One of my favorite parts of traveling is sampling the local cuisine and finding out what all the fuss is about. Paella was a big part of my Spanish excursion, as were street crepes when I went to Paris. However, I felt okay about skipping black pudding when I went to the UK because, despite how popular some foods are in certain regions, their gore factor is undeniable. Just because these dishes are celebrated or steeped in tradition, it doesn’t make them any easier to stomach.
1. Black Pudding
Sounds like a rich, dark chocolate dessert, but it’s actually sausage made of congealed blood, usually from a pig or cow, and grains. It’s a traditional breakfast component in the UK. Photo source: dipfan (cc)
Another food with a misrepresentative name, sweetbread is as far from a delicious after-dinner treat as you can get. Sweetbreads can be one of two varieties—stomach sweetbread is pancreas and throat sweetbread is thymus gland. Photo source: acme (cc)
3. Head Cheese
Head cheese is a more appetizing way of saying “meat jelly,” which is various animal (usually a cow or pig) head bits set in gelatin with herbs and spices. In Europe, it’s used as sandwich filling. Photo source: Bien Stephenson (cc)
A holiday dinner mainstay in Norwegian households, lutefisk is whitefish that’s been dried and treated with lye, a caustic chemical. Photo source: hilderbrant (cc)
In the Philippines, duck or chicken eggs with almost-developed embryos inside are boiled and served with salt and pepper as a street-side snack. Photo source: wmy (cc)
This refers to pig intestines that are stewed or fried and included in a main dish. It’s most popular in the South. Photo source: Wikimedia Commons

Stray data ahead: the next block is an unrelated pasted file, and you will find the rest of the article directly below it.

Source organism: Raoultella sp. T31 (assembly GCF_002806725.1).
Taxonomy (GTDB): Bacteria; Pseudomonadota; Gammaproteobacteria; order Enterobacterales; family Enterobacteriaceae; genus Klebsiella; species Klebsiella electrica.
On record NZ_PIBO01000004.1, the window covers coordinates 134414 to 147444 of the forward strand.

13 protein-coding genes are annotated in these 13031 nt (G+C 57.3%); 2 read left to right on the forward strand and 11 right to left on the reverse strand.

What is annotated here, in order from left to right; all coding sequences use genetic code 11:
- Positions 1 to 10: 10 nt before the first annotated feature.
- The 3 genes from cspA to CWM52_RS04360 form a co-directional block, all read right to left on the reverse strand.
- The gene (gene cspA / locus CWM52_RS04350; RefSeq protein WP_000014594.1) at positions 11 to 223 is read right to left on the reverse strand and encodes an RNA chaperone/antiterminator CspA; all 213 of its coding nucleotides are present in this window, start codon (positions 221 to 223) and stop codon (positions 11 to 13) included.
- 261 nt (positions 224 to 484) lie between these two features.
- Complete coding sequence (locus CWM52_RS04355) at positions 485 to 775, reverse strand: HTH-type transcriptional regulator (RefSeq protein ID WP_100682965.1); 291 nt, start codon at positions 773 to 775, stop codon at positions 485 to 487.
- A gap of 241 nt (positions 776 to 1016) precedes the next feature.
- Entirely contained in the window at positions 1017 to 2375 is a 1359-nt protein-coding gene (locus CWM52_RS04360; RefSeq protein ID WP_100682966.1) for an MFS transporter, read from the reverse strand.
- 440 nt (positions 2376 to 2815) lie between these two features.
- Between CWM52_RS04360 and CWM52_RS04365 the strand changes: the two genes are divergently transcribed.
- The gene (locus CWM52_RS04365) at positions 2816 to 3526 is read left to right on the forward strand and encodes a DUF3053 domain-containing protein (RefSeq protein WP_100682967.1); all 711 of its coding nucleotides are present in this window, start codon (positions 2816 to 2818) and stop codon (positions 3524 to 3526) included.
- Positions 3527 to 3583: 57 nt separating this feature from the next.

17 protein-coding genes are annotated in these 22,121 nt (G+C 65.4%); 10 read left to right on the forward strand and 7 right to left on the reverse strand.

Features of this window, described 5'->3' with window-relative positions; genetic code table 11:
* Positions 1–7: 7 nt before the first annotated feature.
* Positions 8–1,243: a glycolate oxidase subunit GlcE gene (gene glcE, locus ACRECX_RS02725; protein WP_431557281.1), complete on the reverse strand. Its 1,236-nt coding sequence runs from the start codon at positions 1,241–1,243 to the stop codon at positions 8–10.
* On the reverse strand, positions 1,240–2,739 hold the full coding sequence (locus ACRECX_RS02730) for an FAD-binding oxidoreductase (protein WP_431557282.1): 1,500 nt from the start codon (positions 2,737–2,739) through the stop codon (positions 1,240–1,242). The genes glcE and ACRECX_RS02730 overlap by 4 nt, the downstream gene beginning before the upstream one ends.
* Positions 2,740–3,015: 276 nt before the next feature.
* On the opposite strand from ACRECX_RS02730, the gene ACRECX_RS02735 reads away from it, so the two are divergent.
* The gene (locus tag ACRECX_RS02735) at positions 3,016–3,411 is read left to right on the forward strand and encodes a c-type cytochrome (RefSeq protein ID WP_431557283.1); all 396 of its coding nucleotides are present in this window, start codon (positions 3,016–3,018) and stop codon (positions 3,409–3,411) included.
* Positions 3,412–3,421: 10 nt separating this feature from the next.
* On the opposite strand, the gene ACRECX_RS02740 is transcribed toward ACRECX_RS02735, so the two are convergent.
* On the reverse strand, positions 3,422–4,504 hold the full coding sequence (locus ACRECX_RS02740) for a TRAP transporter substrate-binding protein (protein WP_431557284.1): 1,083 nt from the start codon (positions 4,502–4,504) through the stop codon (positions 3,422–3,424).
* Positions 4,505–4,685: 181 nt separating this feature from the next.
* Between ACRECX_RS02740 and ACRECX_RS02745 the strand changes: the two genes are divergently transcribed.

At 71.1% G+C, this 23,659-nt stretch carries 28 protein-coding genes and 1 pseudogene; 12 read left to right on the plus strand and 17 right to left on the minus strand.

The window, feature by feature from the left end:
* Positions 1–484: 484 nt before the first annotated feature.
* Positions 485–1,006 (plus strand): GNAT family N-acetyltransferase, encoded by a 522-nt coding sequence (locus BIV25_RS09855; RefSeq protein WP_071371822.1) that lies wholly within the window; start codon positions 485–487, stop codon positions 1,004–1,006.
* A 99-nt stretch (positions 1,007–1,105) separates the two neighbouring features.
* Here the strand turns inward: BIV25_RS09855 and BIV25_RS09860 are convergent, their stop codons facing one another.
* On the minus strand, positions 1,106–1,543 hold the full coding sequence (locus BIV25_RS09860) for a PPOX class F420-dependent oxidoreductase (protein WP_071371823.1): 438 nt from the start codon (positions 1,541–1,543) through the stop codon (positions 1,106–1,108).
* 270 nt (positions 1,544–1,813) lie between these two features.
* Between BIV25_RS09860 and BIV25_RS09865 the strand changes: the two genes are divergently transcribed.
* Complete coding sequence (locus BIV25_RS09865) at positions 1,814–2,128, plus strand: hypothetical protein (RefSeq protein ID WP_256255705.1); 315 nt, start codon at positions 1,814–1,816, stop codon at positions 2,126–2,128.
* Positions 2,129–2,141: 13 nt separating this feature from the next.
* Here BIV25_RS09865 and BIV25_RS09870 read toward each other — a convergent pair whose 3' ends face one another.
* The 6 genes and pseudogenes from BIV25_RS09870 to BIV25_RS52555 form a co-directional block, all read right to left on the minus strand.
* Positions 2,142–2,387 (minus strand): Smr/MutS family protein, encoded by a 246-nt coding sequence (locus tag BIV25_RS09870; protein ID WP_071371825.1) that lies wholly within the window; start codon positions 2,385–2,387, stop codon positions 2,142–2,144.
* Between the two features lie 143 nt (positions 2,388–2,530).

Haggis is a traditional Scottish dish involving sheep organs mixed with grains, spices, and soup stock, then stuffed into a sheep’s stomach and boiled. Photo source: Biology Big Brother (cc)
8. Dormouse Stew
Just like it sounds, this hearty soup consists of dormice and is eaten in Slovenia, Italy, and Croatia. The little critter is actually a protected species, so sometimes rats, not dormice, are the stars of the dish.
This food paste—beloved by Australians—is extracted from yeast and is used in the way we use peanut butter—spread on toast, crackers, biscuits, and so forth. It’s salty and includes various spices and a hint of vegetable flavor. Photo source: Rob Qld (cc)
10. Tiết Canh
A component of Vietnamese cuisine, it features duck blood and innards, chopped nuts, and herbs mixed together and cooled so that it congeals. Photo source: Wikimedia Commons
After looking over that list, I can’t stomach the idea of eating anything, let alone dishes centered on blood and rodents. I’m all for cultural immersion when I travel, but everyone has to know where to draw the line. For me, that’s when someone hands me a meat jelly sandwich.